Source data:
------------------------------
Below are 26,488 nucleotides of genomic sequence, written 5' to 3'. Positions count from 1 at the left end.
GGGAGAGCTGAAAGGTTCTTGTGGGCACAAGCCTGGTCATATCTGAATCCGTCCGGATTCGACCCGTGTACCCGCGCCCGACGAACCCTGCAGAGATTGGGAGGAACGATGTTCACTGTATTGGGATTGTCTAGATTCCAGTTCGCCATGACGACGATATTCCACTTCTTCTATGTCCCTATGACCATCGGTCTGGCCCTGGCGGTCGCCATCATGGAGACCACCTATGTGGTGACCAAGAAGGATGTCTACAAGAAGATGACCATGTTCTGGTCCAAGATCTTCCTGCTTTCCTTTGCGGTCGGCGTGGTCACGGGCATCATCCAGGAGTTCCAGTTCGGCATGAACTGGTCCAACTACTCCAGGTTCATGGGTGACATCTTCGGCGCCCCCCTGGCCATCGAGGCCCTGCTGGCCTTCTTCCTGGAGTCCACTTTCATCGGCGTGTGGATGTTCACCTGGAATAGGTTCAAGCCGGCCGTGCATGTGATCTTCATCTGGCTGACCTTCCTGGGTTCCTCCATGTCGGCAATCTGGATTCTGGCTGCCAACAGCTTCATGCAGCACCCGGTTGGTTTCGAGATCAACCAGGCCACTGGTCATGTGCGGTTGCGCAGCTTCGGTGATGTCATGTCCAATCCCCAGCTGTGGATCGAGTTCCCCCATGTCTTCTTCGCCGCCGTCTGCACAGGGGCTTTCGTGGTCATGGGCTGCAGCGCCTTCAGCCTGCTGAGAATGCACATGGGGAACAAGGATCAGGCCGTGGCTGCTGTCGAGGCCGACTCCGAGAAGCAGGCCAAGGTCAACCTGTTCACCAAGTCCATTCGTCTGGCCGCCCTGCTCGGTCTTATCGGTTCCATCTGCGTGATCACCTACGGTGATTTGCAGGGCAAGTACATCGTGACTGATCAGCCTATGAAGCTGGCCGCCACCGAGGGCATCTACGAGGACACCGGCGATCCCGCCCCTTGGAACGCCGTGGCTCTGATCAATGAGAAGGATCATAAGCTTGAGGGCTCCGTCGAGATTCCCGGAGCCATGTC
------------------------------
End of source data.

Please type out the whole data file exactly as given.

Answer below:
Below are 26,488 nucleotides of genomic sequence, written 5' to 3'. Positions count from 1 at the left end.
GGGAGAGCTGAAAGGTTCTTGTGGGCACAAGCCTGGTCATATCTGAATCCGTCCGGATTCGACCCGTGTACCCGCGCCCGACGAACCCTGCAGAGATTGGGAGGAACGATGTTCACTGTATTGGGATTGTCTAGATTCCAGTTCGCCATGACGACGATATTCCACTTCTTCTATGTCCCTATGACCATCGGTCTGGCCCTGGCGGTCGCCATCATGGAGACCACCTATGTGGTGACCAAGAAGGATGTCTACAAGAAGATGACCATGTTCTGGTCCAAGATCTTCCTGCTTTCCTTTGCGGTCGGCGTGGTCACGGGCATCATCCAGGAGTTCCAGTTCGGCATGAACTGGTCCAACTACTCCAGGTTCATGGGTGACATCTTCGGCGCCCCCCTGGCCATCGAGGCCCTGCTGGCCTTCTTCCTGGAGTCCACTTTCATCGGCGTGTGGATGTTCACCTGGAATAGGTTCAAGCCGGCCGTGCATGTGATCTTCATCTGGCTGACCTTCCTGGGTTCCTCCATGTCGGCAATCTGGATTCTGGCTGCCAACAGCTTCATGCAGCACCCGGTTGGTTTCGAGATCAACCAGGCCACTGGTCATGTGCGGTTGCGCAGCTTCGGTGATGTCATGTCCAATCCCCAGCTGTGGATCGAGTTCCCCCATGTCTTCTTCGCCGCCGTCTGCACAGGGGCTTTCGTGGTCATGGGCTGCAGCGCCTTCAGCCTGCTGAGAATGCACATGGGGAACAAGGATCAGGCCGTGGCTGCTGTCGAGGCCGACTCCGAGAAGCAGGCCAAGGTCAACCTGTTCACCAAGTCCATTCGTCTGGCCGCCCTGCTCGGTCTTATCGGTTCCATCTGCGTGATCACCTACGGTGATTTGCAGGGCAAGTACATCGTGACTGATCAGCCTATGAAGCTGGCCGCCACCGAGGGCATCTACGAGGACACCGGCGATCCCGCCCCTTGGAACGCCGTGGCTCTGATCAATGAGAAGGATCATAAGCTTGAGGGCTCCGTCGAGATTCCCGGAGCCATGTC